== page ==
Monday, 21 December 2009

Farewell Freya....

Freya Hoffmesiter (photo Andre Janecki - www.hybridaustralia.com - to see a full photo gallery of the night from Andre, click HERE)
A magic Sydney summer evening at Neilsen Park on the harbour played host to Freya Hoffmeister's final night in the country she has successfully circumnavigated by kayak.

An entranced audience of paddlers & admiriers listened in as Freya tried to convey the mindset & scope of her epic paddle. She showed us how she managed to sleep out on the Gulf of Carpentaria, laying back like an aquabound crucifix holding a double floated paddle, the big bite marks on the stern of her boat courtesy of a friendly Noah at Broome, her boat itself, the vessel that she propelled 13,000km clockwise around the country, in just on 11 months, and most of all she gave glimpses into her motivation.

The Epic 18X which took Freya from Broome to the finish.

Her decision to call the trip a race was a masterstroke, when you consider the mindset of the competitive athlete. A race gives you a goal, an opponent (even if the hologram of Paul Caffyn was tailing her through the pages of his book), a finishing line & the motivation to keep going. It's not the usual approach of the recreational sea kayaker, but Freya is sure not your usual paddler. The idea of competition & measurement don't tend to do it for most sea kayakers, but if there is one thing we can learn from Freya's paddle & her talk, it's that it doesn't hurt to push yourself and aspire.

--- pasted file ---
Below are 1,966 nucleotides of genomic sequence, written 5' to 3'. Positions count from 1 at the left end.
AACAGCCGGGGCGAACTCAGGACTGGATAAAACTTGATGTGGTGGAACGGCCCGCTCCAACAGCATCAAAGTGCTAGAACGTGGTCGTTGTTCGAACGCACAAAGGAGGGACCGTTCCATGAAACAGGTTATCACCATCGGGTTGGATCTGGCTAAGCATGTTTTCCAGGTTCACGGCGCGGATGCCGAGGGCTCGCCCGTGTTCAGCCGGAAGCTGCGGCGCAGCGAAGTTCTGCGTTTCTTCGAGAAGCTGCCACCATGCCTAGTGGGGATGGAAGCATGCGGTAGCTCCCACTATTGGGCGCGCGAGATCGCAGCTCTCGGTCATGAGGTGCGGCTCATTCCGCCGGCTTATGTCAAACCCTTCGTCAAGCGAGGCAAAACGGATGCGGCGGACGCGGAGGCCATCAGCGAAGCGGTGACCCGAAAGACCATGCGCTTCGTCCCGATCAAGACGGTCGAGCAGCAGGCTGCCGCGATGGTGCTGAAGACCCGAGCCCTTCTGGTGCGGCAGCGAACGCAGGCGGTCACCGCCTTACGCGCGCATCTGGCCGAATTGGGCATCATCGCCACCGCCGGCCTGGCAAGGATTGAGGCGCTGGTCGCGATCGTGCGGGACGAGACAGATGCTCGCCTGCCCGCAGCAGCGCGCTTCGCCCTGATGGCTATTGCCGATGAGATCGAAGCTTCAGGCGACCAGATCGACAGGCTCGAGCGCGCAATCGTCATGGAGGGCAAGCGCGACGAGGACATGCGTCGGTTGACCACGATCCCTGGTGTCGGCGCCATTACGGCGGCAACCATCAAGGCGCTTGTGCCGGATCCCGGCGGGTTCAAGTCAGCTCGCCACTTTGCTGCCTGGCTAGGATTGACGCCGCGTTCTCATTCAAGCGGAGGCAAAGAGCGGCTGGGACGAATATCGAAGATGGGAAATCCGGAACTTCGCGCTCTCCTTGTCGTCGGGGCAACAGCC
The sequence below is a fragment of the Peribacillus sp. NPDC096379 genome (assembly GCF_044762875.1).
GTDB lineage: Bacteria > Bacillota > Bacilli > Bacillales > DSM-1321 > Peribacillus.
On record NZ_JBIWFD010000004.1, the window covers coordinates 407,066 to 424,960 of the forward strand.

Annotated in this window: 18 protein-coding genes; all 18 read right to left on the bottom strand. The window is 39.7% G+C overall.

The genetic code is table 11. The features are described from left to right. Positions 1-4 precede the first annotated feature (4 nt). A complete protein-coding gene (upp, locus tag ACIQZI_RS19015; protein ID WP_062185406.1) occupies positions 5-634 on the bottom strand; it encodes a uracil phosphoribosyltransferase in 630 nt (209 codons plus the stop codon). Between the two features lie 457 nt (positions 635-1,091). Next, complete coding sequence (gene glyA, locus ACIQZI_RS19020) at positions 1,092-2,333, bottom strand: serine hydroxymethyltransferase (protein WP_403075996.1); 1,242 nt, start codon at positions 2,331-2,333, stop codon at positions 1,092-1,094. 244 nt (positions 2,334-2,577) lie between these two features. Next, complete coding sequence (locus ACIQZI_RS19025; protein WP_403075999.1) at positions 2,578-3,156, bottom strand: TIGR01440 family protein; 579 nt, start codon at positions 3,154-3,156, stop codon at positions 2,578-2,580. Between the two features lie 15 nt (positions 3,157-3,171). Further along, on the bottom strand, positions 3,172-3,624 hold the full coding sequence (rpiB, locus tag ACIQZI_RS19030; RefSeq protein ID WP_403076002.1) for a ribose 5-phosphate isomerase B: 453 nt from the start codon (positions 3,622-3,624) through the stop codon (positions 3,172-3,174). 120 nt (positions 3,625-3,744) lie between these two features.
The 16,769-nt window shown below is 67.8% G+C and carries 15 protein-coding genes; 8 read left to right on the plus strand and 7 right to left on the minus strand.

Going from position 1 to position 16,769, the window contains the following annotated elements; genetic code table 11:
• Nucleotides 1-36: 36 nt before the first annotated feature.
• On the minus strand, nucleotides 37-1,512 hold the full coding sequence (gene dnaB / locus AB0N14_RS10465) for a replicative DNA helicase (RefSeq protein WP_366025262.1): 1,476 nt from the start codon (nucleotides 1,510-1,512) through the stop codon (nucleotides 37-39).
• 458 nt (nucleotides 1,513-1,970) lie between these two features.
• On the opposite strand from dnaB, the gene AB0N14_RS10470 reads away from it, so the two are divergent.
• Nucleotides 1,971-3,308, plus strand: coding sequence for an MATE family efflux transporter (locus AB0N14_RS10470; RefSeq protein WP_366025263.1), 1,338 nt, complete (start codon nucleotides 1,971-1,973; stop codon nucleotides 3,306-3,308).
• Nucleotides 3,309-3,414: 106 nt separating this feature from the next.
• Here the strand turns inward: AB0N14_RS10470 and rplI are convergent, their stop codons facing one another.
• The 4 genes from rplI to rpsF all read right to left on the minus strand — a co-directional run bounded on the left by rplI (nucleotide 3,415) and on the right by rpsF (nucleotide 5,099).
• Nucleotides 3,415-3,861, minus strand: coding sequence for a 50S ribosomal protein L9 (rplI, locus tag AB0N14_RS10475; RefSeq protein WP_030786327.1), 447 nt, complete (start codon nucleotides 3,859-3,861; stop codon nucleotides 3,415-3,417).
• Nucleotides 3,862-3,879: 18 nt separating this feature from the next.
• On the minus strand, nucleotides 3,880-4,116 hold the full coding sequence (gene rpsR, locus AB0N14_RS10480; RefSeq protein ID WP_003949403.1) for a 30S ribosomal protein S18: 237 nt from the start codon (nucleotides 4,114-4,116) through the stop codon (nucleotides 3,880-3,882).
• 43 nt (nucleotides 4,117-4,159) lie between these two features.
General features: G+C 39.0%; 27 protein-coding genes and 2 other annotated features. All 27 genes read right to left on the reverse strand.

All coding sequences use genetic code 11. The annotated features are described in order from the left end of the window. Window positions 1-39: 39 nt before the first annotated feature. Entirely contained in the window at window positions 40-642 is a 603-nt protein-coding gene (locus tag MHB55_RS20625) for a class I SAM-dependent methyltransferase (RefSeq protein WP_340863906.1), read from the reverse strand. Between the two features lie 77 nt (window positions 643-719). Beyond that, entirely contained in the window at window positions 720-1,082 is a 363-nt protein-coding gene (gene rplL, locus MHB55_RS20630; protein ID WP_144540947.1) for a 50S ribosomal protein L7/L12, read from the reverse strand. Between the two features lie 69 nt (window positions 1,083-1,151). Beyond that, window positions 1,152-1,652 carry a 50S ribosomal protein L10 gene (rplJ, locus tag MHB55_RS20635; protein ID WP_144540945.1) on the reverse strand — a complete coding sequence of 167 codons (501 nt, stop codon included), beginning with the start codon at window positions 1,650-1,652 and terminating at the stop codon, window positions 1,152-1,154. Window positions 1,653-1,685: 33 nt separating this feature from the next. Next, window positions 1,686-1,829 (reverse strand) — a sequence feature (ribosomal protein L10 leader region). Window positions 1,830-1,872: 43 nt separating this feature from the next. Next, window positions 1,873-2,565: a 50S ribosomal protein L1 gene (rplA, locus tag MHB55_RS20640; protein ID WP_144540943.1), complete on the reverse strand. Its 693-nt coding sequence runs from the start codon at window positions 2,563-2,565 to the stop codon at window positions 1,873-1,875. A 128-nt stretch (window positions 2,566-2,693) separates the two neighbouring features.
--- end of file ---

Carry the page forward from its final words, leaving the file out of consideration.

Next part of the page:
Rob Mercer does the intro.

I was speaking to friends & paddlers present on the night, & we were talking about the biggest days we have ever done on the water. Many of us can claim a 60km or 70km day here & there, but the question is, 'what did you do the next day?' Not too many hopped up & did it again, or maybe punched out 80 or 90km, & then another 60km the next day & so on. Forget the uber paddling like the Gulf of Carpentaria & the cliffs, just the mental toughness to keep at it boggles the mind.

Before she left for her circumnavigation we had dinner & after meeting her I wrote:

"Starting with a 2500km stretch from Victoria up through the East Coast surf zone where just about every single day you will have a very serious surf landing & exit with a fully loaded boat. Factor in the afternoon Nor'easterlies that predominate through the 2 months of her journey north, & her goal of 60km + per day, & she will have very early starts & a very solid pace to beat the demoralising headwinds. Then the 'pleasure' of the protected reef zone, with the onset of the trade winds, 25-30 knot daily winds which produce technical, almost surfing following paddling conditions. Then the vast loneliness of the top end, with the crocs, huge tidal zones, heat & humidity, & the lack of regular re-stock. Consider that this stretches right across the top of the continent, eventually giving way to the rugged WA coast, with it's unbroken cliffs stretching as far as 130km at a time. Clear that & you hit probably the biggest surf zone in the country, down through Margaret River & Esperance, where 16 second wave periods create miles of unlandable surf, then turn the corner to the Great Australian Bight for the 'run home'."

Probably the only bullet she dodged on the way around was the benign conditions on 90 mile beach in the first 2 weeks of her paddle, otherwise Australia threw the lot at her!
An amazing feat & an amazing lady, happy travels Freya, enjoy Xmas back with your family, & we hope to see you again.


Freya farewells her newest fan, my little girl Kiri.

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